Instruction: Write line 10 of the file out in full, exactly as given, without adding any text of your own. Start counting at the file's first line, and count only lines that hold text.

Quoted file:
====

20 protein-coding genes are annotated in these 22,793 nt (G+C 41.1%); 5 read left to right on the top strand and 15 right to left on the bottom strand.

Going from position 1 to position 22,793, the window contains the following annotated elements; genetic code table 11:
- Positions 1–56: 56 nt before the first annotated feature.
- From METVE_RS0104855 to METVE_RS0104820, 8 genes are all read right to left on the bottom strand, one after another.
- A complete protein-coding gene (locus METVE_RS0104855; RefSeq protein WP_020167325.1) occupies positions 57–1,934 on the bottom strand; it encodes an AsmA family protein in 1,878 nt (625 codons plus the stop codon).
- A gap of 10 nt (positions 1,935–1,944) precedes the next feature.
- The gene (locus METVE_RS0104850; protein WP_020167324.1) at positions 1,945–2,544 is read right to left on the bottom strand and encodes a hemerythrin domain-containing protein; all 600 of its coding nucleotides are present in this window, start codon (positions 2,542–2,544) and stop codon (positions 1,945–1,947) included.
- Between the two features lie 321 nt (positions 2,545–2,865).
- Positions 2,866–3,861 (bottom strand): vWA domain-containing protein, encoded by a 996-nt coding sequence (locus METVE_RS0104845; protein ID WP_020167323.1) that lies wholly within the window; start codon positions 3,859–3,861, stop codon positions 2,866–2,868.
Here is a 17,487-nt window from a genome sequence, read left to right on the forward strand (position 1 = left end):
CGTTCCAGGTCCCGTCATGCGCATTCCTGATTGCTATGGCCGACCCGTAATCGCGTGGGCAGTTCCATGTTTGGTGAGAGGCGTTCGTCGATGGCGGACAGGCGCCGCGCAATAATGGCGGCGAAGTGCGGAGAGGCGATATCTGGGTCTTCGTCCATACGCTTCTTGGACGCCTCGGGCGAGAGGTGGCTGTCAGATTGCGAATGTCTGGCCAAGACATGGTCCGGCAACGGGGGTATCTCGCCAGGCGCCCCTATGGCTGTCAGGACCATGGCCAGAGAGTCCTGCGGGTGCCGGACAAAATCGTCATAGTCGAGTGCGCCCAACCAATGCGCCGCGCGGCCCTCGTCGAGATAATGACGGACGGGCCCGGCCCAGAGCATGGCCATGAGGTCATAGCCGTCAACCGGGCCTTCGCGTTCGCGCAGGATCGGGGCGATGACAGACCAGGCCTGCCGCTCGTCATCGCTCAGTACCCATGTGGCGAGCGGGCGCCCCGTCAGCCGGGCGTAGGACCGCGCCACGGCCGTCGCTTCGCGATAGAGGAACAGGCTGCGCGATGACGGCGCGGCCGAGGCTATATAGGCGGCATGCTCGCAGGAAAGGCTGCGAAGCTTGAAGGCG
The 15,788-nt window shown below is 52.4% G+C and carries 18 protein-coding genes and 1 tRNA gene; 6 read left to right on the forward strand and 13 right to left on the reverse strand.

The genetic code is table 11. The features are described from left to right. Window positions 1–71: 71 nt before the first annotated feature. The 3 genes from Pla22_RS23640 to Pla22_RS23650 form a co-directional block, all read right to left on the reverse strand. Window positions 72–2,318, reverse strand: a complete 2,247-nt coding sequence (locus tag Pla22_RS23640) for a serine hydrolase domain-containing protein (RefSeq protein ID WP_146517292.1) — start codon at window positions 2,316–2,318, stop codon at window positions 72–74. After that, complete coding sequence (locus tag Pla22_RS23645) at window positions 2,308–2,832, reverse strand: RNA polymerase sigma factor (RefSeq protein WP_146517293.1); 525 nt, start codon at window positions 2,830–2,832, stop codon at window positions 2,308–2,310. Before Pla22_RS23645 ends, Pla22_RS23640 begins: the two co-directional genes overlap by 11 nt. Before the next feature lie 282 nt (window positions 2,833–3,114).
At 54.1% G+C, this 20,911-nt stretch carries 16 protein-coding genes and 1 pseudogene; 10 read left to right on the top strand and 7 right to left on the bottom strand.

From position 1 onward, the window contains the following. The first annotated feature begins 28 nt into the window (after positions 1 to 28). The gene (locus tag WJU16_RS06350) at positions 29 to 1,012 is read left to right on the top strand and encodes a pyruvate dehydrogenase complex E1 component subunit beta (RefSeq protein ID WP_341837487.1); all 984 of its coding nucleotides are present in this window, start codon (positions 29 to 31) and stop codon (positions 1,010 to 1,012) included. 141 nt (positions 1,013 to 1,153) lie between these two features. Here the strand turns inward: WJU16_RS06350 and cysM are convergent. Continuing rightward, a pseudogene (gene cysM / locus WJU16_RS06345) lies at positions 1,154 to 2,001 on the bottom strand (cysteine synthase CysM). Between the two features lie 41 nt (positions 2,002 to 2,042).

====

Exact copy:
Here is a 17,487-nt window from a genome sequence, read left to right on the forward strand (position 1 = left end):